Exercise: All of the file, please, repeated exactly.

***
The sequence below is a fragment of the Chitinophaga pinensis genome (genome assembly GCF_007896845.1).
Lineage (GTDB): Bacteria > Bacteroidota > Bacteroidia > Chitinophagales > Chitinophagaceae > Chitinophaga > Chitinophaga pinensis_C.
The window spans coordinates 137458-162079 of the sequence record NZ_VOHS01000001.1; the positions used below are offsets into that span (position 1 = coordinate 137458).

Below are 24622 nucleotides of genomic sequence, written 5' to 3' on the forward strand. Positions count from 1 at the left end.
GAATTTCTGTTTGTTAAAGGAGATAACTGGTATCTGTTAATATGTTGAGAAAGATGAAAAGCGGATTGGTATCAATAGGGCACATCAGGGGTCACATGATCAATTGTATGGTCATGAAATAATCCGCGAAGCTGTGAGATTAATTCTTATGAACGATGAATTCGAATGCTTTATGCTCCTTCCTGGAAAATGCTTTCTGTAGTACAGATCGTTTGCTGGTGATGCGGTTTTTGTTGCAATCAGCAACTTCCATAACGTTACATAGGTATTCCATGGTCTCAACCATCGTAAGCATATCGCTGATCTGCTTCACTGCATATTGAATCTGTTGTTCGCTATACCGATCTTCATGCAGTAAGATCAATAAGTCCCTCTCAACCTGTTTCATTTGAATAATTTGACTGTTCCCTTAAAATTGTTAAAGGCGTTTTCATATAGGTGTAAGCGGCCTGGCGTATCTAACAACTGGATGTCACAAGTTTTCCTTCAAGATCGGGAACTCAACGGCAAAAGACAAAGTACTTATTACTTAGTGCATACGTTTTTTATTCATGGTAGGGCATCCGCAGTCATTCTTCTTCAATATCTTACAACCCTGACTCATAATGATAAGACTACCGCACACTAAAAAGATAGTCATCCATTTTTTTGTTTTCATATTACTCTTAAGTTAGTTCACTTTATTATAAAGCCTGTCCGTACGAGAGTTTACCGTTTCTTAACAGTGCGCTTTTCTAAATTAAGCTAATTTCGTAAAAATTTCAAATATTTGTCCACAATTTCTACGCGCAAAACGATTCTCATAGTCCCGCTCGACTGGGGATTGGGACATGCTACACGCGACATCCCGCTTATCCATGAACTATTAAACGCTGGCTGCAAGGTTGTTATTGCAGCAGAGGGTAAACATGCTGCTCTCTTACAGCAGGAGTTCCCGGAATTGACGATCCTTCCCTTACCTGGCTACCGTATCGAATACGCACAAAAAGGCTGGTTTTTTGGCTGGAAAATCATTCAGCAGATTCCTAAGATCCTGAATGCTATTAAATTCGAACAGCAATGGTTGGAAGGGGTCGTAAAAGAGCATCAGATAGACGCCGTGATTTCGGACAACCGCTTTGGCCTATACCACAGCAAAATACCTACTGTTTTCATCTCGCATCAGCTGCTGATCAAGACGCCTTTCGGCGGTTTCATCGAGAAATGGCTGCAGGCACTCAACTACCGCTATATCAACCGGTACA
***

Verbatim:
The sequence below is a fragment of the Chitinophaga pinensis genome (genome assembly GCF_007896845.1).
Lineage (GTDB): Bacteria > Bacteroidota > Bacteroidia > Chitinophagales > Chitinophagaceae > Chitinophaga > Chitinophaga pinensis_C.
The window spans coordinates 137458-162079 of the sequence record NZ_VOHS01000001.1; the positions used below are offsets into that span (position 1 = coordinate 137458).

Below are 24622 nucleotides of genomic sequence, written 5' to 3' on the forward strand. Positions count from 1 at the left end.
GAATTTCTGTTTGTTAAAGGAGATAACTGGTATCTGTTAATATGTTGAGAAAGATGAAAAGCGGATTGGTATCAATAGGGCACATCAGGGGTCACATGATCAATTGTATGGTCATGAAATAATCCGCGAAGCTGTGAGATTAATTCTTATGAACGATGAATTCGAATGCTTTATGCTCCTTCCTGGAAAATGCTTTCTGTAGTACAGATCGTTTGCTGGTGATGCGGTTTTTGTTGCAATCAGCAACTTCCATAACGTTACATAGGTATTCCATGGTCTCAACCATCGTAAGCATATCGCTGATCTGCTTCACTGCATATTGAATCTGTTGTTCGCTATACCGATCTTCATGCAGTAAGATCAATAAGTCCCTCTCAACCTGTTTCATTTGAATAATTTGACTGTTCCCTTAAAATTGTTAAAGGCGTTTTCATATAGGTGTAAGCGGCCTGGCGTATCTAACAACTGGATGTCACAAGTTTTCCTTCAAGATCGGGAACTCAACGGCAAAAGACAAAGTACTTATTACTTAGTGCATACGTTTTTTATTCATGGTAGGGCATCCGCAGTCATTCTTCTTCAATATCTTACAACCCTGACTCATAATGATAAGACTACCGCACACTAAAAAGATAGTCATCCATTTTTTTGTTTTCATATTACTCTTAAGTTAGTTCACTTTATTATAAAGCCTGTCCGTACGAGAGTTTACCGTTTCTTAACAGTGCGCTTTTCTAAATTAAGCTAATTTCGTAAAAATTTCAAATATTTGTCCACAATTTCTACGCGCAAAACGATTCTCATAGTCCCGCTCGACTGGGGATTGGGACATGCTACACGCGACATCCCGCTTATCCATGAACTATTAAACGCTGGCTGCAAGGTTGTTATTGCAGCAGAGGGTAAACATGCTGCTCTCTTACAGCAGGAGTTCCCGGAATTGACGATCCTTCCCTTACCTGGCTACCGTATCGAATACGCACAAAAAGGCTGGTTTTTTGGCTGGAAAATCATTCAGCAGATTCCTAAGATCCTGAATGCTATTAAATTCGAACAGCAATGGTTGGAAGGGGTCGTAAAAGAGCATCAGATAGACGCCGTGATTTCGGACAACCGCTTTGGCCTATACCACAGCAAAATACCTACTGTTTTCATCTCGCATCAGCTGCTGATCAAGACGCCTTTCGGCGGTTTCATCGAGAAATGGCTGCAGGCACTCAACTACCGCTATATCAACCGGTACA